The politics of guns 'n' ammo
28 March 2007
During Australia's gun buyback and amnesty programs, when more than 820,000 privately owned firearms were destroyed, nothing was left to chance. Large drums of sand were even provided at buyback stations for gun owners who turned up with fully loaded weapons, allowing them to be discharged in safety.
With help from a Sydney University researcher, Argentina has studied the fine details of Australia's successful firearm collection and destruction programs - the largest gun buyback in the world - and is now poised to implement a similar scheme.
Philip Alpers, from the School of Public Health, recently testified at a national Senate hearing in Argentina on the nation's Gun Buy Back Law, explaining the Australian program's 'best practice'. Two weeks after the hearing, the law passed through the national parliament.
"I spoke in support of the bill as well as cautioning the Argentine Government about the details of implementation," said Adjunct Associate ProfessorAlpers.
Professor Alpers has been studying gun-related issues in the Pacific region for several years. He has researched how Papua New Guinea benefited from a choke on ammunition imports from Australia, and has assessed the impact of gun buyback programs in Australia.
Around the world, thousands of firearm buybacks and gun amnesties have been attempted, but implementing a program safely and effectively takes intricate planning, according to Professor Alpers. They must address questions such as: Will gun owners bring the firearms to collection sites, or must the program visit every town? Will authorities cut up the weapons on site? If not, how can they be safely stored and destroyed? And what guns will be included in the buyback?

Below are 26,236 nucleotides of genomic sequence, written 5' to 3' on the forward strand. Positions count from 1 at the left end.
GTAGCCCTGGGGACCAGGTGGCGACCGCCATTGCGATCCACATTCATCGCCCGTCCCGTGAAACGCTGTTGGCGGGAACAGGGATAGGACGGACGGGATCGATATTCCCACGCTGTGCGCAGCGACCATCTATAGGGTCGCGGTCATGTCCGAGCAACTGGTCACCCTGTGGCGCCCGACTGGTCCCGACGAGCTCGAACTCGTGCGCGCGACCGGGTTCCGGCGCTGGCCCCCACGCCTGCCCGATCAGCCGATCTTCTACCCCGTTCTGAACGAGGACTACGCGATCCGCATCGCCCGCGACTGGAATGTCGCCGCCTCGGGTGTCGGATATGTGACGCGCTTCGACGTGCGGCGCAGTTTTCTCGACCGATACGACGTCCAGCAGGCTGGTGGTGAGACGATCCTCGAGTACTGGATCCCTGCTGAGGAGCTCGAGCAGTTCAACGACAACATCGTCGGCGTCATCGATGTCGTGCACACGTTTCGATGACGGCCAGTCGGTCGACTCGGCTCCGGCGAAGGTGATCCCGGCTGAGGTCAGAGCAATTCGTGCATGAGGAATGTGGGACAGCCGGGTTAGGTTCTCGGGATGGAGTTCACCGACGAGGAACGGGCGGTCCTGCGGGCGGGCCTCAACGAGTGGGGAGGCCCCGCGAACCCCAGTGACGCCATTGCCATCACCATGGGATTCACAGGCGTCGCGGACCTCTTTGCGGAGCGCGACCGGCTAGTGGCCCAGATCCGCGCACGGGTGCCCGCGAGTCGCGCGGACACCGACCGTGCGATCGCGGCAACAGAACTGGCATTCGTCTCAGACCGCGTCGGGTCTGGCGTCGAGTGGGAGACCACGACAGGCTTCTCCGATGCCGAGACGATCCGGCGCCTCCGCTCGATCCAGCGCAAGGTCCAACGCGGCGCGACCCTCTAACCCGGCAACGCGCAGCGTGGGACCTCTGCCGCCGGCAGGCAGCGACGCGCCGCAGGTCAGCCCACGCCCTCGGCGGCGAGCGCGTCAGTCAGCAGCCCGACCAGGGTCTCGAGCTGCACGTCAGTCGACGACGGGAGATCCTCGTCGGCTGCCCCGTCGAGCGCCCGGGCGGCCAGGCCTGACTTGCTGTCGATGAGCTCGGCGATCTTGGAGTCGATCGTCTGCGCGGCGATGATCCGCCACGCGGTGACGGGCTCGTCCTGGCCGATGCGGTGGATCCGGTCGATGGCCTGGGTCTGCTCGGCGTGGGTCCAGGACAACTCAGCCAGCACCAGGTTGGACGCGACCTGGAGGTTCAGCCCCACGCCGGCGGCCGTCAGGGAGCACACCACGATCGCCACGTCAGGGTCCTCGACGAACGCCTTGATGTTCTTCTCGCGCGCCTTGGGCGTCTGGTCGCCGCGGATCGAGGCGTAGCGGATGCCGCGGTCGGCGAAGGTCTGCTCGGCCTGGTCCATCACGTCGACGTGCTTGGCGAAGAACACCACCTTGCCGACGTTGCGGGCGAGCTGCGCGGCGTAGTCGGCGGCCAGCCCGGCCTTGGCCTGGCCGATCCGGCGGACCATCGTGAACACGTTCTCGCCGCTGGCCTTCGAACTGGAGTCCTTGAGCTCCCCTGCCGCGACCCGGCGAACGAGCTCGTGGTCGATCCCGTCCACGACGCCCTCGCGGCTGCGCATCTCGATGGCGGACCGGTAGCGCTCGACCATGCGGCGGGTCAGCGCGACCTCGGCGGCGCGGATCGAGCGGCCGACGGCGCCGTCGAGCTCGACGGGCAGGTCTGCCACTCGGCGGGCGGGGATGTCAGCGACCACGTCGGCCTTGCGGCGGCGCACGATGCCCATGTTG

"In Argentina, the problem firearms tendto be hand guns and ex-military weapons. Most of the weapons came from existing military and civilian stocks - legal firearms that leaked out. During a buyback, you're going to treat a light machine gun differently to a pistol," explained Professor Alpers.
He said the public needs to see that the weapons are being destroyed "and that they're not heading out the back door". There should be a carefully managed public relations campaign and destruction of the firearms should take place in public, he said.
Many buyback schemes fail to remove enough weapons to show a measurable reduction in the rate of gun death and injury, he explained. This is why Australia's programs are considered so successful: as a nation, it destroyed one-third of its knownprivately held firearms by cutting and then smelting; and the risk of dying by gunshot has halved since the post-Port Arthur gun laws.
While in Argentina, Professor Alpers spoke at local UN meetings and an academic workshop in Buenos Aires. All were connected with the national Plan on Firearms Control launched by the Argentine President in August 2006 and the Gun Buy Back Law being discussed in Congress.
Contact: Jake O'Shaughnessy
Phone: 02 9351 4312